Hlaudi wa­vers in SABC row

Pick­et­ing jour­nal­ists cry free­dom

Weekend Argus (Saturday Edition) - - FRONT PAGE - SHEREE BEGA, JAN CRONJE and TANYA WATERWORTH

CON­TRO­VER­SIAL SABC chief op­er­at­ing of­fi­cer Hlaudi Mot­soe­neng has sig­nalled he will re­view the facts around the sus­pen­sion of jour­nal­ists and cen­sor­ship con­cerns, after hun­dreds of me­dia and trade union rep­re­sen­ta­tives pick­eted in three city cen­tres, in­clud­ing in driv­ing rain and cold in Cape Town.

Dressed in black and hold­ing aloft plac­ards bear­ing the mes­sage “Not in Our Name”, re­porters pick­eted out­side the SABC build­ing in Sea Point yes­ter­day morn­ing, draw­ing sus­tained hoot­ing from mo­torists. Si­mul­ta­ne­ous protests were held in Jo­han­nes­burg and Dur­ban as jour­nal­ists stood in sol­i­dar­ity with their sus­pended SABC col­leagues in scenes rem­i­nis­cent of press free­dom protests be­fore democ­racy.

Yes­ter­day af­ter­noon Mot­soe­neng promised to re­view the sit­u­a­tion and re­port back on Mon­day.

This fol­lowed a meet­ing with the SABC head yes­ter­day, who at first re­port­edly said he could not ad­dress pro­test­ers in Jo­han­nes­burg be­cause he was fly­ing to Dur­ban to at­tend the Dur­ban July to­day. He later met a del­e­ga­tion in­clud­ing the New Trade Union fed­er­a­tion, the Me­dia Work­ers As­so­ci­a­tion of South Africa (Mwasa), the SOS Coali­tion, rep­re­sen­ta­tives of Pri­me­dia and In­de­pen­dent Me­dia, and the Right2Know Cam­paign.

They de­manded Mot­soe­neng re­view the sus­pen­sion and in­tim­i­da­tion of jour­nal­ists at the SABC, and called on the na­tional broad­caster to with­draw re­vised and adopted 2016 ed­i­to­rial poli­cies, which in­cluded a blan­ket ban on protests.

Out­side the SABC head­quar­ters in Auck­land Park, pro­test­ers taped their mouths shut and wore T-shirts that pro­claimed “Don’t touch me on my stu­dio” and “Not in my name”.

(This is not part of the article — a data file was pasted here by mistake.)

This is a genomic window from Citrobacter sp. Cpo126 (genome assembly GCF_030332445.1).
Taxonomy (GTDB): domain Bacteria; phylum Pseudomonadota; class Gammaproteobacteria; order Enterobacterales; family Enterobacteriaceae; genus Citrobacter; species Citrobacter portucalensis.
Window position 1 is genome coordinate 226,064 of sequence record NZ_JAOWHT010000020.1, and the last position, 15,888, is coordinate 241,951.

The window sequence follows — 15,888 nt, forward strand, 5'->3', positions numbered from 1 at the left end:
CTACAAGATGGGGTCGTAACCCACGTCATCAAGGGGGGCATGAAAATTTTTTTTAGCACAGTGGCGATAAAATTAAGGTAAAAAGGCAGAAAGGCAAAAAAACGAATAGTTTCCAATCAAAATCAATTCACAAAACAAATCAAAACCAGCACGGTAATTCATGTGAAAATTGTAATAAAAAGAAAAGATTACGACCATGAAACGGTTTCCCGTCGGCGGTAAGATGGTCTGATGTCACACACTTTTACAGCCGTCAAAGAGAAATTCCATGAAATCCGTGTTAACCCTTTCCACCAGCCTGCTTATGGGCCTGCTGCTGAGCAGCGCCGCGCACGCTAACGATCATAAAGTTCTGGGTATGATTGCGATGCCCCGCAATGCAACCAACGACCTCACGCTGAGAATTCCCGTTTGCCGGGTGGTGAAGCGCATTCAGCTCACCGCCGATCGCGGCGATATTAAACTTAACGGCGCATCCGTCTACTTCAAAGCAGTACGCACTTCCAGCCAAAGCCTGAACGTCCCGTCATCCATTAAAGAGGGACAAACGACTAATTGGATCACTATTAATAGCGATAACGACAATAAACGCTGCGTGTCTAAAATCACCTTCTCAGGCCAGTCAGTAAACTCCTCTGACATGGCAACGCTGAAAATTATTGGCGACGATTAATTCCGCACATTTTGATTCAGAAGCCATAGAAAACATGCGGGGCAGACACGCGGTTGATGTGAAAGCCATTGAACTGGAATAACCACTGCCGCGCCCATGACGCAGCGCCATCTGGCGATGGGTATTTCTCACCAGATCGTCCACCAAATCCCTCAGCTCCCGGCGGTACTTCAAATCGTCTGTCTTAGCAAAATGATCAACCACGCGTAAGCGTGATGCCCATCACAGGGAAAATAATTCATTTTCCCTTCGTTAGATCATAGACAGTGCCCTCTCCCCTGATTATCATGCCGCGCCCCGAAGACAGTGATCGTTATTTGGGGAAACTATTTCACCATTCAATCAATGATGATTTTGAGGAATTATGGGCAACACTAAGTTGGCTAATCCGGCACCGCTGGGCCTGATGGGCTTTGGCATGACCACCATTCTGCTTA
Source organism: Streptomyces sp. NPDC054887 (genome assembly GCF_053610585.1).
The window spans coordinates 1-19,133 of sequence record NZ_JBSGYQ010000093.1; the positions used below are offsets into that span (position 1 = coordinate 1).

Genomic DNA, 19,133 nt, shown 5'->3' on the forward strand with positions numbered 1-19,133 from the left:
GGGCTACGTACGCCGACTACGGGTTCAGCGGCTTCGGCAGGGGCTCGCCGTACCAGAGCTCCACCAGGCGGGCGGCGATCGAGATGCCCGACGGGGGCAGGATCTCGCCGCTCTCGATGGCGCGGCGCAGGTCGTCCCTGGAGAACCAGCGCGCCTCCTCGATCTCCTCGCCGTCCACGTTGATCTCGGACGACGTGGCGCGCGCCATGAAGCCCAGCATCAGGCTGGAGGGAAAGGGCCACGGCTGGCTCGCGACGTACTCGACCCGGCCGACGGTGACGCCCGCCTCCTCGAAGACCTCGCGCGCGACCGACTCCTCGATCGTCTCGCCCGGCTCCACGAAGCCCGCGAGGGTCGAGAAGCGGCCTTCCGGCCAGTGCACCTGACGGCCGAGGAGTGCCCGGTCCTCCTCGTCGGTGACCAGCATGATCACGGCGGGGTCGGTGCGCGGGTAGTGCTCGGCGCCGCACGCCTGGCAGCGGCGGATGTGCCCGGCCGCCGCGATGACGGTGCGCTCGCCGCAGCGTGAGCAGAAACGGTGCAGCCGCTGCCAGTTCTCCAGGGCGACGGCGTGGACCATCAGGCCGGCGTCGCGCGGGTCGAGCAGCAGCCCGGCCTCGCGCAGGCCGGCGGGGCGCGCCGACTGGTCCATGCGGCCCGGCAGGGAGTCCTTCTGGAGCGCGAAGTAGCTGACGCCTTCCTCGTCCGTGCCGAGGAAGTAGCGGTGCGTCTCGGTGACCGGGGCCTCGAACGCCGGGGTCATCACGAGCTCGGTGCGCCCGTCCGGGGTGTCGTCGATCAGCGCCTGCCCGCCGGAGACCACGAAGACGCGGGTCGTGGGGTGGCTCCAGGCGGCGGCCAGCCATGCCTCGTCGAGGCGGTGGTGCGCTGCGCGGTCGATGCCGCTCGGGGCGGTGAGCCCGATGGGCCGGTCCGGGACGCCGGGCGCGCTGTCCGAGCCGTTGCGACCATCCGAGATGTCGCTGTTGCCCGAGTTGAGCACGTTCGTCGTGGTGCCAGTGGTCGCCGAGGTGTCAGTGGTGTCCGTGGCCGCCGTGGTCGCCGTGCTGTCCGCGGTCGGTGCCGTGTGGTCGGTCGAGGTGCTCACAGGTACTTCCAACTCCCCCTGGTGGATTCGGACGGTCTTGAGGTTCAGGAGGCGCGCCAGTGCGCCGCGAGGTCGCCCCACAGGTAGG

For­mer Cosatu boss Zwelinz­ima Vavi re­moved the tape from his mouth to la­bel the cri­sis at the SABC a “tragedy”. He de­scribed Mot­soe­neng as the “tsar” of the pub­lic broad­caster, who was “ter­ror­is­ing pro­fes­sion­als” within the or­gan­i­sa­tion and mak­ing them “look the other way when the truth con­fronted them”.

Last week Than­deka Gqubule, Ra­dio Son­der Grense ex­ec­u­tive ed­i­tor Foeta Krige and se­nior jour­nal­ist Suna Ven­ter were sus­pended after de­fy­ing Mot­soe­neng’s or­ders not to cover a re­cent anti-cen­sor­ship protest out­side the SABC’s Auck­land Park head­quar­ters.

Three col­leagues, Spe­cial As­sign­ment ex­ec­u­tive pro­ducer Bu­sisiwe Ntuli, SAfm cur­rent af­fairs ex­ec­u­tive pro­ducer Kri­vani Pil­lay and se­nior in­ves­tiga­tive jour­nal­ist Jac­ques Steenkamp were charged after pub­licly rais­ing their con­cerns about cen­sor­ship.

Karima Brown, In­de­pen­dent Me­dia group ex­ec­u­tive ed­i­tor, car­ried a plac­ard that read #NoToCen­sor­ship and told pro­test­ers the SABC would not be al­lowed to be used as a pawn of the gov­ern­ing party.

It also emerged that Mwasa mem­bers were held hostage in­side the locked SABC build­ing. “Me­dia work­ers that are not be­ing al­lowed to ex­er­cise their right to as­so­ciate is an un­prece­dented vi­o­la­tion of work­ers’ rights,” said Sekoet­lane Phamodi, of SOS.

Brown told the pick­eters she had been re­ceiv­ing mes­sages from em­ploy­ees in­side the build­ing who had been for­bid­den to join the picket.